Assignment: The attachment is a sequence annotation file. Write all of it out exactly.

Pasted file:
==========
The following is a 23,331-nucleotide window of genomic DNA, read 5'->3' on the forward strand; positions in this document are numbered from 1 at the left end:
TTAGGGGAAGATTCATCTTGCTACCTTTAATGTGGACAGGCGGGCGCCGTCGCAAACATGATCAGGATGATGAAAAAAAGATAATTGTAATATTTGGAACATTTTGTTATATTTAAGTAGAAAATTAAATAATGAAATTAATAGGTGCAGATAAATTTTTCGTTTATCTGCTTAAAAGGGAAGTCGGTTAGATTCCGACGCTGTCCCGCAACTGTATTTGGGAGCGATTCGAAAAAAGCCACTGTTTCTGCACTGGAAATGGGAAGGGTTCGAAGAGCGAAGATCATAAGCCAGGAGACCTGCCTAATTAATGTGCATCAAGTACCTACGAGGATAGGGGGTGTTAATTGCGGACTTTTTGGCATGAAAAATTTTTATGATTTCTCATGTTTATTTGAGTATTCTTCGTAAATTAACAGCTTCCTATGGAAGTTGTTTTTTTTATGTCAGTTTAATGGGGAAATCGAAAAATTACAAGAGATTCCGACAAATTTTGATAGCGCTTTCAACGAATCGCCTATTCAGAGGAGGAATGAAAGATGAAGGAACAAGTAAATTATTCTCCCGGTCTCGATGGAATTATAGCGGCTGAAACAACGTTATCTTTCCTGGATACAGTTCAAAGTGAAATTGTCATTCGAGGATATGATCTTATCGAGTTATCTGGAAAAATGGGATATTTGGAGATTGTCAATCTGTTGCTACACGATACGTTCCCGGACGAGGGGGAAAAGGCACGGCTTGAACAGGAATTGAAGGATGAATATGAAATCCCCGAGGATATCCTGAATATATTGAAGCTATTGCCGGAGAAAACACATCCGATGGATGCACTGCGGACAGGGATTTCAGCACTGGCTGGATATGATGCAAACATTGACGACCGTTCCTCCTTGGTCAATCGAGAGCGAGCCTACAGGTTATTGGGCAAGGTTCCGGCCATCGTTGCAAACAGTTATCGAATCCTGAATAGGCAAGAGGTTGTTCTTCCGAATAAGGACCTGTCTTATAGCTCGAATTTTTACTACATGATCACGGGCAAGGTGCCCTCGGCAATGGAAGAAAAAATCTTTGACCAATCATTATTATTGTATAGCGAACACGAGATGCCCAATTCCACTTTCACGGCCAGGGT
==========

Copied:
The following is a 23,331-nucleotide window of genomic DNA, read 5'->3' on the forward strand; positions in this document are numbered from 1 at the left end:
TTAGGGGAAGATTCATCTTGCTACCTTTAATGTGGACAGGCGGGCGCCGTCGCAAACATGATCAGGATGATGAAAAAAAGATAATTGTAATATTTGGAACATTTTGTTATATTTAAGTAGAAAATTAAATAATGAAATTAATAGGTGCAGATAAATTTTTCGTTTATCTGCTTAAAAGGGAAGTCGGTTAGATTCCGACGCTGTCCCGCAACTGTATTTGGGAGCGATTCGAAAAAAGCCACTGTTTCTGCACTGGAAATGGGAAGGGTTCGAAGAGCGAAGATCATAAGCCAGGAGACCTGCCTAATTAATGTGCATCAAGTACCTACGAGGATAGGGGGTGTTAATTGCGGACTTTTTGGCATGAAAAATTTTTATGATTTCTCATGTTTATTTGAGTATTCTTCGTAAATTAACAGCTTCCTATGGAAGTTGTTTTTTTTATGTCAGTTTAATGGGGAAATCGAAAAATTACAAGAGATTCCGACAAATTTTGATAGCGCTTTCAACGAATCGCCTATTCAGAGGAGGAATGAAAGATGAAGGAACAAGTAAATTATTCTCCCGGTCTCGATGGAATTATAGCGGCTGAAACAACGTTATCTTTCCTGGATACAGTTCAAAGTGAAATTGTCATTCGAGGATATGATCTTATCGAGTTATCTGGAAAAATGGGATATTTGGAGATTGTCAATCTGTTGCTACACGATACGTTCCCGGACGAGGGGGAAAAGGCACGGCTTGAACAGGAATTGAAGGATGAATATGAAATCCCCGAGGATATCCTGAATATATTGAAGCTATTGCCGGAGAAAACACATCCGATGGATGCACTGCGGACAGGGATTTCAGCACTGGCTGGATATGATGCAAACATTGACGACCGTTCCTCCTTGGTCAATCGAGAGCGAGCCTACAGGTTATTGGGCAAGGTTCCGGCCATCGTTGCAAACAGTTATCGAATCCTGAATAGGCAAGAGGTTGTTCTTCCGAATAAGGACCTGTCTTATAGCTCGAATTTTTACTACATGATCACGGGCAAGGTGCCCTCGGCAATGGAAGAAAAAATCTTTGACCAATCATTATTATTGTATAGCGAACACGAGATGCCCAATTCCACTTTCACGGCCAGGGT